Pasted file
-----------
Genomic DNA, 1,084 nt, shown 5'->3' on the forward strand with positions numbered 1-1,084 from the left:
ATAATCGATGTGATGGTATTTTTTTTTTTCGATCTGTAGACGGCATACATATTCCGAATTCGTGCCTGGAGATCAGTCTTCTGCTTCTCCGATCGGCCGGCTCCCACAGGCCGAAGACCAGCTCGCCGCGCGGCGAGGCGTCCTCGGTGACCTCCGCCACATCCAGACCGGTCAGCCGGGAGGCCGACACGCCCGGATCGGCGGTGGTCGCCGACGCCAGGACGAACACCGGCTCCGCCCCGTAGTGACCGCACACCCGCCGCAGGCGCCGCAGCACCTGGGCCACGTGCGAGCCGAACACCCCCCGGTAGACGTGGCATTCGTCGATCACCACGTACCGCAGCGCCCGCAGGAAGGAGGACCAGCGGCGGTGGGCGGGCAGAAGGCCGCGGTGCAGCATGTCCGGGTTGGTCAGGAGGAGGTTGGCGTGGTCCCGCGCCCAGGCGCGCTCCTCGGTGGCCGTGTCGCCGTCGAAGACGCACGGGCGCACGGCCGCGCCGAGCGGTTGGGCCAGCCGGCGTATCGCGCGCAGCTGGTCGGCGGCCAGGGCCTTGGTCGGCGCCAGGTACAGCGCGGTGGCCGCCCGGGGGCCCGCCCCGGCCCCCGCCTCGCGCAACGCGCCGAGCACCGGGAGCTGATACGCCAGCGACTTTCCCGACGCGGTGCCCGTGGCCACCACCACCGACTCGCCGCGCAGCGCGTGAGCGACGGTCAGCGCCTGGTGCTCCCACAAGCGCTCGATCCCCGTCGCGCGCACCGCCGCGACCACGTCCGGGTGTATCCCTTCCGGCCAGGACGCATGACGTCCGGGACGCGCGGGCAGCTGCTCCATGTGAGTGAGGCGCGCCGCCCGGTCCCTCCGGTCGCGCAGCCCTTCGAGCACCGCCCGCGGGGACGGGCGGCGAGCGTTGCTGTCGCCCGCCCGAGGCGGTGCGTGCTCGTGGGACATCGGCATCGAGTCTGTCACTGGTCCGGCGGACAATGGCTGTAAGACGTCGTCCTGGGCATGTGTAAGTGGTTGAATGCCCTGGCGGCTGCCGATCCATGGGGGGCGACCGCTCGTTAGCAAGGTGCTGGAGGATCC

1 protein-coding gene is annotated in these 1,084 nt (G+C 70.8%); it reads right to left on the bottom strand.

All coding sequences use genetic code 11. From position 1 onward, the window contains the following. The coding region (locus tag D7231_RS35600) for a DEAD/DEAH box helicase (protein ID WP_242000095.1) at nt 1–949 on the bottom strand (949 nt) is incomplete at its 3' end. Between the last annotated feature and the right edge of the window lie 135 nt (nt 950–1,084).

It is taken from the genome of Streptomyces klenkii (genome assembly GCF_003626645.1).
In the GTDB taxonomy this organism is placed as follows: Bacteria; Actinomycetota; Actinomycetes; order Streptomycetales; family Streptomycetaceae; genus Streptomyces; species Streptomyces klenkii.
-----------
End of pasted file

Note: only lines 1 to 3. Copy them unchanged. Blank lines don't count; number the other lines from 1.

Genomic DNA, 1,084 nt, shown 5'->3' on the forward strand with positions numbered 1-1,084 from the left:
ATAATCGATGTGATGGTATTTTTTTTTTTCGATCTGTAGACGGCATACATATTCCGAATTCGTGCCTGGAGATCAGTCTTCTGCTTCTCCGATCGGCCGGCTCCCACAGGCCGAAGACCAGCTCGCCGCGCGGCGAGGCGTCCTCGGTGACCTCCGCCACATCCAGACCGGTCAGCCGGGAGGCCGACACGCCCGGATCGGCGGTGGTCGCCGACGCCAGGACGAACACCGGCTCCGCCCCGTAGTGACCGCACACCCGCCGCAGGCGCCGCAGCACCTGGGCCACGTGCGAGCCGAACACCCCCCGGTAGACGTGGCATTCGTCGATCACCACGTACCGCAGCGCCCGCAGGAAGGAGGACCAGCGGCGGTGGGCGGGCAGAAGGCCGCGGTGCAGCATGTCCGGGTTGGTCAGGAGGAGGTTGGCGTGGTCCCGCGCCCAGGCGCGCTCCTCGGTGGCCGTGTCGCCGTCGAAGACGCACGGGCGCACGGCCGCGCCGAGCGGTTGGGCCAGCCGGCGTATCGCGCGCAGCTGGTCGGCGGCCAGGGCCTTGGTCGGCGCCAGGTACAGCGCGGTGGCCGCCCGGGGGCCCGCCCCGGCCCCCGCCTCGCGCAACGCGCCGAGCACCGGGAGCTGATACGCCAGCGACTTTCCCGACGCGGTGCCCGTGGCCACCACCACCGACTCGCCGCGCAGCGCGTGAGCGACGGTCAGCGCCTGGTGCTCCCACAAGCGCTCGATCCCCGTCGCGCGCACCGCCGCGACCACGTCCGGGTGTATCCCTTCCGGCCAGGACGCATGACGTCCGGGACGCGCGGGCAGCTGCTCCATGTGAGTGAGGCGCGCCGCCCGGTCCCTCCGGTCGCGCAGCCCTTCGAGCACCGCCCGCGGGGACGGGCGGCGAGCGTTGCTGTCGCCCGCCCGAGGCGGTGCGTGCTCGTGGGACATCGGCATCGAGTCTGTCACTGGTCCGGCGGACAATGGCTGTAAGACGTCGTCCTGGGCATGTGTAAGTGGTTGAATGCCCTGGCGGCTGCCGATCCATGGGGGGCGACCGCTCGTTAGCAAGGTGCTGGAGGATCC

1 protein-coding gene is annotated in these 1,084 nt (G+C 70.8%); it reads right to left on the bottom strand.